DevOps tools have come a long way from virtual machines in dev and QA environments to those in production, and now Docker. The more we are charmed by the idea of hardware as a code, the crazier the things we are trying to do with it. Take the immutable server pattern as an example.
In 2000, how crazy was the idea of throwing away a perfectly good server because the configuration changed?! Today, we understand that state changes are not maintainable; they are the root of all evil, and (thanks to hardware as code) throwing the server away instead of changing it is the right way to go.
But how about an immutable data center? I mean, why not? It’s the next logical step, isn’t it? Instead of reconfiguring whatever is in charge of baking new servers every time configuration has changed (I mean the CI server, the artifact repository, and the provisioning server), why not throw it away and spin up a new one?
Now, starting with Artifactory 5, you can! It can be completely automated by robots; not only basic operation (we always knew that 95% of the interaction with Artifactory is done by robots) but also provisioning, configuration, and decommissioning. A cluster of Artifactory servers can be spun up (including license pool management), configured with the right repositories, configuration, and permissions, elastically scaled, and then killed when this data center is destroyed instead of being changed (and the licenses will return to the pool to be reused).
So, here’s what it takes to fully configure Artifactory with a valid license, custom base URL, reverse proxy for Docker support, and fully configured set of repositories for Docker, NPM, Maven, and RPM.
How do you put this beauty to use? By spinning up an Artifactory server, complete with database, NGINX and the whole shebang using Docker Compose (or start Artifactory in any other way) with this YAML file in your $ARTIFACTORY_HOME/etc folder. Cool? Uber cool!
Talking about permissions and security, as Artifactory is managed by robots instead of people more and more, user management no longer makes sense. Robots don’t have email addresses and can’t login to their profile to change their passwords. Usernames and passwords are the past; access tokens are the future. They are flexible enough to contain all the permission information, providing the right access to the right resource; they are expirable by usage and/or by time, and they are created, managed, and destroyed for robots by other robots. How cool is that (and a bit freaky, too)?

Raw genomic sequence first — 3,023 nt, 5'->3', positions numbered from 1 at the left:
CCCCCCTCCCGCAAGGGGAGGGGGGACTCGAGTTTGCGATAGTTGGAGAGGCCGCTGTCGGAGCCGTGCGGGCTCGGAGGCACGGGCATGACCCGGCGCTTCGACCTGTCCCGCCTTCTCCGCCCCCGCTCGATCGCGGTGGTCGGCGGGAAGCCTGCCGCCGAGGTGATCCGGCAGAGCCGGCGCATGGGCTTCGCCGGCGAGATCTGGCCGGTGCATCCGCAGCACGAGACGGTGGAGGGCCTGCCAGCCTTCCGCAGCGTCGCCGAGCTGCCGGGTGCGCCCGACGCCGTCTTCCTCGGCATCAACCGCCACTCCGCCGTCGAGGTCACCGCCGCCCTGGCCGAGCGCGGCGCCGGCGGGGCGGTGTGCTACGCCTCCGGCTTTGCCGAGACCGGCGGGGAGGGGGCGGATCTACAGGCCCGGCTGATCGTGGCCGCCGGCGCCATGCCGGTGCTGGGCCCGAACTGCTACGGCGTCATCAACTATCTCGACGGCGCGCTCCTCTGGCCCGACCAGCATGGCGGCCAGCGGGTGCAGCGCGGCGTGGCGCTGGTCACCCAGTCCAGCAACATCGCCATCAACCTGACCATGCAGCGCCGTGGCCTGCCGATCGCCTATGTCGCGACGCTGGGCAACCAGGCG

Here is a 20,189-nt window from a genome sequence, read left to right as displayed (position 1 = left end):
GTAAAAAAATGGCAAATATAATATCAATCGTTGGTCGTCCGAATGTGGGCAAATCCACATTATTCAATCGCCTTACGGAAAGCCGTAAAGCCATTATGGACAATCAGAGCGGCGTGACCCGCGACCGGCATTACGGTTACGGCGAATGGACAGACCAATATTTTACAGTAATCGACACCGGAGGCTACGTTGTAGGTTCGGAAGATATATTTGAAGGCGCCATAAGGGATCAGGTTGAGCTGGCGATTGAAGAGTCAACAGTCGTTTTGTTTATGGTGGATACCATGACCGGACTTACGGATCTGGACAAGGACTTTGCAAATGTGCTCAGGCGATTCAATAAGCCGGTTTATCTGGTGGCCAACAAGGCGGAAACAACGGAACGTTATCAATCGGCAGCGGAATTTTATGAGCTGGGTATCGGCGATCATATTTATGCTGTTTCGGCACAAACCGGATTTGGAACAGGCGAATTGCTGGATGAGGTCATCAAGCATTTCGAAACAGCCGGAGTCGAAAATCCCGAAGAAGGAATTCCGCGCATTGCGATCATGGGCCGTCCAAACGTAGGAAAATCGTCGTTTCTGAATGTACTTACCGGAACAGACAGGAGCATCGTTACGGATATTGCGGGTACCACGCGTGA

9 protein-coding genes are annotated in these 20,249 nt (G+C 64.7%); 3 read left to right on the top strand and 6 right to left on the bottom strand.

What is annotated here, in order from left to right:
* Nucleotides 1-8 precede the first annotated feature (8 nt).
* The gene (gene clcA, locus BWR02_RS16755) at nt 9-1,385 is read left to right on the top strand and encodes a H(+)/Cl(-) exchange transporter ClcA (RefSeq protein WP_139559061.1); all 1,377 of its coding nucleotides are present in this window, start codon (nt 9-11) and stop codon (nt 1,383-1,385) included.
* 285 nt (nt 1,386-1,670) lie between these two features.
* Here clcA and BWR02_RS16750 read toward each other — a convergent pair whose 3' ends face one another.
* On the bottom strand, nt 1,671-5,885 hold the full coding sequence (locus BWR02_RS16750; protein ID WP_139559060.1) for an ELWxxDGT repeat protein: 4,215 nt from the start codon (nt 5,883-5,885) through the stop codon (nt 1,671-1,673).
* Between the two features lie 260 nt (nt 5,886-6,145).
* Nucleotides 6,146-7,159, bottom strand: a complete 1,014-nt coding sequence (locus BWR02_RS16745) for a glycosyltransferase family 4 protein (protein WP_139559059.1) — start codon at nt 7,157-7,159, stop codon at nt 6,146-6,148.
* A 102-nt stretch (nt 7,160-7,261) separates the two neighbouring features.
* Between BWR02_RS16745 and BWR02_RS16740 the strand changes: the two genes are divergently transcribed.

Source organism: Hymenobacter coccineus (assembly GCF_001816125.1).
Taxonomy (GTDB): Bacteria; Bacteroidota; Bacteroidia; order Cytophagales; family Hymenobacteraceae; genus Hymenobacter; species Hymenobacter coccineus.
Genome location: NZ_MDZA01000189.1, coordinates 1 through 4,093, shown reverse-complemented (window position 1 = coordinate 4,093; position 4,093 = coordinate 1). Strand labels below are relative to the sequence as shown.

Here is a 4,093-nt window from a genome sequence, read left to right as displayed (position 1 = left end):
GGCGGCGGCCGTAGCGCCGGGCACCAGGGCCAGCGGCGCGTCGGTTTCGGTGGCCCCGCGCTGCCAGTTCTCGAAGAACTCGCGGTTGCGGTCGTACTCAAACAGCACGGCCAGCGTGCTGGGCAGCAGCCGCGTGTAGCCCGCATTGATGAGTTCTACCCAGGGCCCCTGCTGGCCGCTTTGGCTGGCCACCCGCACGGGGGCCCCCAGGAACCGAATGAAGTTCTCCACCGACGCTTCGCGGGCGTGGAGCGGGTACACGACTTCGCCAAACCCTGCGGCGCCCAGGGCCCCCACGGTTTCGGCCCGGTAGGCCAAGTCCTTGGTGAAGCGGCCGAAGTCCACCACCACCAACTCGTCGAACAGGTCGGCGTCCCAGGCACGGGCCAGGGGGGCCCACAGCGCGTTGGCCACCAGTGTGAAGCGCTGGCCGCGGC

Back to DevOps tools and the proliferation of hardware as code, two of the main players in that market are Chef and Puppet. Their cookbooks and modules, respectively, are the code that creates the servers and complete datacenters that we spoke about. They are part of our pipeline for delivering those datacenters with servers in them, and as part of the pipelines, they have to be associated with the other parts of the pipeline — for example, which server is created by a specific cookbook. Changes in cookbooks create changes in servers, but other changes are usually added in, as well. How do you correlate between a new version of a JAR file, which comes from the Java build part of the pipeline with a new version of the JDK this JAR file is compatible with, that comes from the cookbook?
Bringing all those parts of the pipeline to a single tool provides the ability to annotate them with referenceable metadata. With Artifactory 5.1 and its support for Chef cookbooks and Puppet modules, you can mark a module that sets up a server with that new version of JDK as being compatible with the java build that produced that jar file that requires this JDK version.
And then comes the magic: you can search for them. Using Artifactory Query Language, you can now spin off a datacenter that has the correctly configured CI server (the slaves have the correct JVM version), the correctly configured artifact repository (all the repositories are preconfigured, and the right access tokens are generated), and the correctly configured servers for each stage of the pipeline — again, with the correctly generated servers with the right JVM version, all that just by using the right Puppet modules or Chef cookbooks.
How do you know which modules are right? By querying Artifactory to give you the right files (modules, cookbooks, docker images and application files) based on the target environment.
Is that DevOps on steroids, or what?!